Scientists have recorded an unprecedented surge of gamma rays, which at some wave lengths looked brighter than any similar energy emissions previously observed. The explosion was called GRB 221009A and was first discovered by the "Fermi" Space Gamma Telescope, a joint project between NASA and the US Department of Energy, as well as the space agencies of France, Italy, Japan and Sweden.
Gamma-rays represent large-scale space emissions of gamma-rays of the electromagnetic spectrum, which can result from various phenomena, such as the death of large stars. Such events are the most striking electromagnetic events in the universe. A recent gamma flash recorded on 9 October was reported by NASA scientists working with the Hermi gamma telescope and the Neil Gerels Swift Space Observatory, some of whom called the event and potentially .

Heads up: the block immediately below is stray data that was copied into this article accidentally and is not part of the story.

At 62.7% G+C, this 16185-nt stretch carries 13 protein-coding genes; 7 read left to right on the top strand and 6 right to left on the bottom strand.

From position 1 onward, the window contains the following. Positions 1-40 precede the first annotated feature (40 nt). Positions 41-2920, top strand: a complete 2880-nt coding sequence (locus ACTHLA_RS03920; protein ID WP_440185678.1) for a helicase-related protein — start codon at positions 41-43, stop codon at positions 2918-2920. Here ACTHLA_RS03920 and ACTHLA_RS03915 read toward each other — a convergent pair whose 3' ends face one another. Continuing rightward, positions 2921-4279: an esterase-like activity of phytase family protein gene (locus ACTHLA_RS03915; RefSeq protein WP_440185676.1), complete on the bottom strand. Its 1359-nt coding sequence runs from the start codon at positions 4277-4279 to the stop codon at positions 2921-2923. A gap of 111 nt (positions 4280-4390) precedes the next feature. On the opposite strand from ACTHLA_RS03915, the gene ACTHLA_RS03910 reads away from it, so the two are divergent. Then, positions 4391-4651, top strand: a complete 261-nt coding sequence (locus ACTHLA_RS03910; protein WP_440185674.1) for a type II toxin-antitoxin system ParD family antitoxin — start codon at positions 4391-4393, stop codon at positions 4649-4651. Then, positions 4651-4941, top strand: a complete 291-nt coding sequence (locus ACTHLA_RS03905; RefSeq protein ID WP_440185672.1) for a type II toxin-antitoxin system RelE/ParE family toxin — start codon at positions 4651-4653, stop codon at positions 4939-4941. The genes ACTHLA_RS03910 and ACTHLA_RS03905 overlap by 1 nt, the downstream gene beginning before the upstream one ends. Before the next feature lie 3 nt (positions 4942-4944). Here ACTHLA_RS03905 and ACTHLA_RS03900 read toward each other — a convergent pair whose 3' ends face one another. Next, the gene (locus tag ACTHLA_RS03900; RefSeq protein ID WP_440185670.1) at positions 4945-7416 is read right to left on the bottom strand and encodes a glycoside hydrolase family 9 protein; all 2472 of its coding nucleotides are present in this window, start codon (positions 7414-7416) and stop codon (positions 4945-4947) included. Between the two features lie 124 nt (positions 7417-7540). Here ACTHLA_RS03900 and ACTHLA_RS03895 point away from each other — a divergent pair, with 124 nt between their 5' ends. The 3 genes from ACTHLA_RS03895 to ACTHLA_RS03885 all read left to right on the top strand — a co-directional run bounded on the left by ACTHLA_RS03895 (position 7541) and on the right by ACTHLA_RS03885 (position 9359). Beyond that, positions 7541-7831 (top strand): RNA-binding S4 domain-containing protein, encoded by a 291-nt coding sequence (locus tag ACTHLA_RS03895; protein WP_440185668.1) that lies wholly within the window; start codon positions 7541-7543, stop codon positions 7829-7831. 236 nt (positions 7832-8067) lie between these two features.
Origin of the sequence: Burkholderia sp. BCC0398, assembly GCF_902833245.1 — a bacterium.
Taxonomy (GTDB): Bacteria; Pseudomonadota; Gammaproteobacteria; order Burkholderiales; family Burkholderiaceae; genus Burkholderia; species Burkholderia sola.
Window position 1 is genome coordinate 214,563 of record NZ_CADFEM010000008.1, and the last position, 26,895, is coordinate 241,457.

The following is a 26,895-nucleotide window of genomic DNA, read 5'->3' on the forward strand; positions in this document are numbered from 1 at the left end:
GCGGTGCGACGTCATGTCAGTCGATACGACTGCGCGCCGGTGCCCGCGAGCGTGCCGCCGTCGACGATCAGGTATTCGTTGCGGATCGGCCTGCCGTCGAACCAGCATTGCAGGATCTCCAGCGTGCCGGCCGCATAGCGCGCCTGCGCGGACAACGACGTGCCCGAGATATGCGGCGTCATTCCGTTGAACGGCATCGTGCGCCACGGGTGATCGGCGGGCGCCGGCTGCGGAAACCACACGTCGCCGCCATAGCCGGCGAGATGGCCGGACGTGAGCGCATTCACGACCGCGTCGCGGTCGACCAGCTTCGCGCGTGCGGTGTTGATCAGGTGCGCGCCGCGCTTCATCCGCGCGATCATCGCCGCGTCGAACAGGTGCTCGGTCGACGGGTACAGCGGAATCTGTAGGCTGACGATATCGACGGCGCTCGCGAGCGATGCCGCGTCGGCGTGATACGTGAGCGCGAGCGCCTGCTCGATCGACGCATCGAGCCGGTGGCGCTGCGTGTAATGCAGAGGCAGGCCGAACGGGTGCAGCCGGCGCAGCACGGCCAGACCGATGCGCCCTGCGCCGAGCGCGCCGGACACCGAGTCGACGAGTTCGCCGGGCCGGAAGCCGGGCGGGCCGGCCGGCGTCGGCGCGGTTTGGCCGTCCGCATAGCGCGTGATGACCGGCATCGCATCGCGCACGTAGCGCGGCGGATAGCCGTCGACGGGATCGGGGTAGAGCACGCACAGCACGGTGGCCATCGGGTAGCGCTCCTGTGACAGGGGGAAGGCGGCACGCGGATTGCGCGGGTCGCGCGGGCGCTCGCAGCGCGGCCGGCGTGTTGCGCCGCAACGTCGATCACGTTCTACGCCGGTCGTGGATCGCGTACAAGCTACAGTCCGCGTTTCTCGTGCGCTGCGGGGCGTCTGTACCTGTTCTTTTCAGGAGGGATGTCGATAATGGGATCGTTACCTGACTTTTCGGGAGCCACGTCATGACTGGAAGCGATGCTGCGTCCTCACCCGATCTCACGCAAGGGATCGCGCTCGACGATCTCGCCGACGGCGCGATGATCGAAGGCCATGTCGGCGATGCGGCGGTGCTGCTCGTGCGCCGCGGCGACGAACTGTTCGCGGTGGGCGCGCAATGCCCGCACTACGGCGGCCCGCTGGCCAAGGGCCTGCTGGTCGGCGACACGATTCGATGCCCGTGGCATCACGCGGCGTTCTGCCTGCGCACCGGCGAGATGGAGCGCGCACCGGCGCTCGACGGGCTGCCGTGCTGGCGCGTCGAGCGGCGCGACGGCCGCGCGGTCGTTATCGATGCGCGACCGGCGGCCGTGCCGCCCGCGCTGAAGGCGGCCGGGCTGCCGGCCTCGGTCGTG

Astronome Phil Evans of Lester University stated that the last of the gamma flashes recorded was Evans.
The gamma flash recorder, located in the design of the Fermi telescope, is the most prolific GRB detector. On average, it captures one gamma flash per day and has collected data from thousands of such events in about 14 years of operation. I'm sure Marcos Santander, an astronomer from the University of Alabama, noted that the flash was so strong that it was so strong.
GRB 221009A probably marks the energy death of a massive star and its subsequent transformation into a black hole. The event has no equivalent to some wave lengths, partly because it took about 2 billion light years away from Earth. Although the distance seems enormous, it is not for gamma flashes. Scientists intend to continue to study this phenomenon to understand why the birth of a remote black hole has produced such a dazzling space hole.
, counts Phil Evans.